“I testify to everyone who hears the words of the prophecy of this book: if anyone adds to them, God will add to him the plagues which are written in this book; and if anyone takes away from the words of the book of this prophecy, God will take away his part from the tree of life and from the holy city, which are written in this book” (Revelation 22:18-19).
When Christ was on the earth, The laws of the Old Testament for the Jews were still in force, and Christ had a very strong message concerning its teachings.
"Do not think that I came to abolish the Law or the Prophets; I did not come to abolish but to fulfill. For truly I say to you, until heaven and earth pass away, not the smallest letter or stroke shall pass from the Law until all is accomplished. Whoever then annuls one of the least of these commandments, and teaches others to do the same, shall be called least in the kingdom of heaven; but whoever keeps and teaches them, he shall be called great in the kingdom of heaven” (Matthew 5:17-19).
Would Christ say anything less about respecting the New Testament, the book for Christians? Obviously not, for we read the closing words in the book of Revelation.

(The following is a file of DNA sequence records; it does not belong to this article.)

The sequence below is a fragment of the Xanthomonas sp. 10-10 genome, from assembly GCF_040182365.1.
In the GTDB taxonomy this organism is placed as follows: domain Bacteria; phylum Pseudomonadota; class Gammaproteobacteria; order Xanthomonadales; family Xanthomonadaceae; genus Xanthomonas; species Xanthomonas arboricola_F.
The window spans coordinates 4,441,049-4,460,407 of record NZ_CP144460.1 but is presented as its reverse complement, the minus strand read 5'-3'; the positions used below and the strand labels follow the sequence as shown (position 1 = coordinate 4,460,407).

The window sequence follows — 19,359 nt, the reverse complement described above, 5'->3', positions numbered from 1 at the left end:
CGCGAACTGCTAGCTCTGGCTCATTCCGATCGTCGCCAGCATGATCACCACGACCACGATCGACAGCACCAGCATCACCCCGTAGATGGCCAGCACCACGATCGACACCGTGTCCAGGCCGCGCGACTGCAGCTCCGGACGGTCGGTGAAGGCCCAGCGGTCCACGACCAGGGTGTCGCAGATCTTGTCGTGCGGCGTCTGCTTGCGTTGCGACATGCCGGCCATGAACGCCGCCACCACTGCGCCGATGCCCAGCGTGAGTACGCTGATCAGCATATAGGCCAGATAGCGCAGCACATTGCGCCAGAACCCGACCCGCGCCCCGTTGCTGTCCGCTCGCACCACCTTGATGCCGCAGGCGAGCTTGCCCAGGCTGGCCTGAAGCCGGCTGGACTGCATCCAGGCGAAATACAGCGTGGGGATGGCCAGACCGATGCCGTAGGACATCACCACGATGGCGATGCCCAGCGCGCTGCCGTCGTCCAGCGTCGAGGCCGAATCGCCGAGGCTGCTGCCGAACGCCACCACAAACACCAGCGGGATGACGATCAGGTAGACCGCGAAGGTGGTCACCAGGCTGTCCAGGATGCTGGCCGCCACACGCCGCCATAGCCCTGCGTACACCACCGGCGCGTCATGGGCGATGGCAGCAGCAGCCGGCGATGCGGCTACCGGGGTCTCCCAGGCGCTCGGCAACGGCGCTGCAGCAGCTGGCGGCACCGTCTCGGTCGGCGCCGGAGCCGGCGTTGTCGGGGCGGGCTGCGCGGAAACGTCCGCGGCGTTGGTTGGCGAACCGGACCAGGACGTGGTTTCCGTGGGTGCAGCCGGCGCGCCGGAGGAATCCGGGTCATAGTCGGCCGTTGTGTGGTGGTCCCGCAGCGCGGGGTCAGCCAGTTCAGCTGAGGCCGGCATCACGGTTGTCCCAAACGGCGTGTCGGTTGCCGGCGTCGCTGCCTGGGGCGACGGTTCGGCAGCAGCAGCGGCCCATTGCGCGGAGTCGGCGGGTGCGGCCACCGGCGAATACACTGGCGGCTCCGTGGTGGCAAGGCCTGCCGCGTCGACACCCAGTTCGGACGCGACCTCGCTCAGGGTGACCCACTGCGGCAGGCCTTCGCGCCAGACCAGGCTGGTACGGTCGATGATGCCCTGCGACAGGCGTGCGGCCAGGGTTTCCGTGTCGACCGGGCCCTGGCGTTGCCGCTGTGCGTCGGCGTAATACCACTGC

Note what Christ said about the religious leaders of his day, the Pharisees.
“You hypocrites, rightly did Isaiah prophesy of you: 'This people honors Me with their lips, but their heart is far away from Me. But in vain do they worship Me, teaching as doctrines the precepts of men'" (Matthew 15:7-9).
Consider this question: What are:
- “The Methodist Discipline,”
- the Catholic “Catechism,”
- the Presbyterian “Confession of Faith,”
- “The Book of Mormon,”
- “The Baptist Manual,”
- the Christian Scientist’s “Science and Health with Key to the Scriptures,”
- the Jehovah’s Witnesses “The Truth that Leads to Eternal Life”…”
They are church creeds and doctrines. Well, I could go on for 100 pages, but you get the point. All these church doctrines not only contradict each other, but more importantly, they contradict the most important document ever written — the Bible, God’s Holy Word. And Christ said that those who follow the doctrines of men worship him in vain.
There are churches that seek to follow only God’s word, without additions, subtractions, or changes. The Bible is our only creed book. We are known as “churches of Christ.” We take our name from Romans 16:16, as the apostle Paul is closing his letter by sending greetings: “All the churches of Christ greet you.” There are other Biblical names in the New Testament, but some denominations have taken those names whose doctrines don’t follow the Bible, so in order to avoid confusion, we generally are known all over the world by the words Paul used in Romans.
But let me give you a word of caution. Just because the sign might say “Church of Christ,” may not mean that church really follows the Bible. We do not have a copyright on the name, so we encourage those who are seeking a truly Bible-based church to check out the teaching and practice to see if the church really follows the Word of God.